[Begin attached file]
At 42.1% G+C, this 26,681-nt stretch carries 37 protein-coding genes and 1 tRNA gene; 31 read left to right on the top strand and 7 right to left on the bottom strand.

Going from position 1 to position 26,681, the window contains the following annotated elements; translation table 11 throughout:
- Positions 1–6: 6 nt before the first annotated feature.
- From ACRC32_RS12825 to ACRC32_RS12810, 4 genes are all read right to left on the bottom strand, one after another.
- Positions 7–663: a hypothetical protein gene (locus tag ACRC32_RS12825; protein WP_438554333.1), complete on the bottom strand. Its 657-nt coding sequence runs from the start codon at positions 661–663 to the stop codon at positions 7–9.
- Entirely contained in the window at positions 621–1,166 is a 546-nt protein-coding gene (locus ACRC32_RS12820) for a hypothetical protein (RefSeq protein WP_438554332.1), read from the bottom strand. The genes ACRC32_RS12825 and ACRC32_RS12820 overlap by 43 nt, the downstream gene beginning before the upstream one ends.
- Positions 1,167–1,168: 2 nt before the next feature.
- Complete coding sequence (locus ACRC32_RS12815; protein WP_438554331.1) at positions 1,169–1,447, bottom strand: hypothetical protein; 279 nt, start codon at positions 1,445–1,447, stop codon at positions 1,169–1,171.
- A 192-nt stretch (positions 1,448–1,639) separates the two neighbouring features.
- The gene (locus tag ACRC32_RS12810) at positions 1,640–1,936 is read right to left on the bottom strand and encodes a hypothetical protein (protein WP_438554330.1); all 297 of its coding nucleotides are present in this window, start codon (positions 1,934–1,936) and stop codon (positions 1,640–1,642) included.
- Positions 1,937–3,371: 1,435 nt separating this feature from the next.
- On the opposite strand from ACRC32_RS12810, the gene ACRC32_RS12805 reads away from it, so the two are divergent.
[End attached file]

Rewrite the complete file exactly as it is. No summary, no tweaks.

At 42.1% G+C, this 26,681-nt stretch carries 37 protein-coding genes and 1 tRNA gene; 31 read left to right on the top strand and 7 right to left on the bottom strand.

Going from position 1 to position 26,681, the window contains the following annotated elements; translation table 11 throughout:
- Positions 1–6: 6 nt before the first annotated feature.
- From ACRC32_RS12825 to ACRC32_RS12810, 4 genes are all read right to left on the bottom strand, one after another.
- Positions 7–663: a hypothetical protein gene (locus tag ACRC32_RS12825; protein WP_438554333.1), complete on the bottom strand. Its 657-nt coding sequence runs from the start codon at positions 661–663 to the stop codon at positions 7–9.
- Entirely contained in the window at positions 621–1,166 is a 546-nt protein-coding gene (locus ACRC32_RS12820) for a hypothetical protein (RefSeq protein WP_438554332.1), read from the bottom strand. The genes ACRC32_RS12825 and ACRC32_RS12820 overlap by 43 nt, the downstream gene beginning before the upstream one ends.
- Positions 1,167–1,168: 2 nt before the next feature.
- Complete coding sequence (locus ACRC32_RS12815; protein WP_438554331.1) at positions 1,169–1,447, bottom strand: hypothetical protein; 279 nt, start codon at positions 1,445–1,447, stop codon at positions 1,169–1,171.
- A 192-nt stretch (positions 1,448–1,639) separates the two neighbouring features.
- The gene (locus tag ACRC32_RS12810) at positions 1,640–1,936 is read right to left on the bottom strand and encodes a hypothetical protein (protein WP_438554330.1); all 297 of its coding nucleotides are present in this window, start codon (positions 1,934–1,936) and stop codon (positions 1,640–1,642) included.
- Positions 1,937–3,371: 1,435 nt separating this feature from the next.
- On the opposite strand from ACRC32_RS12810, the gene ACRC32_RS12805 reads away from it, so the two are divergent.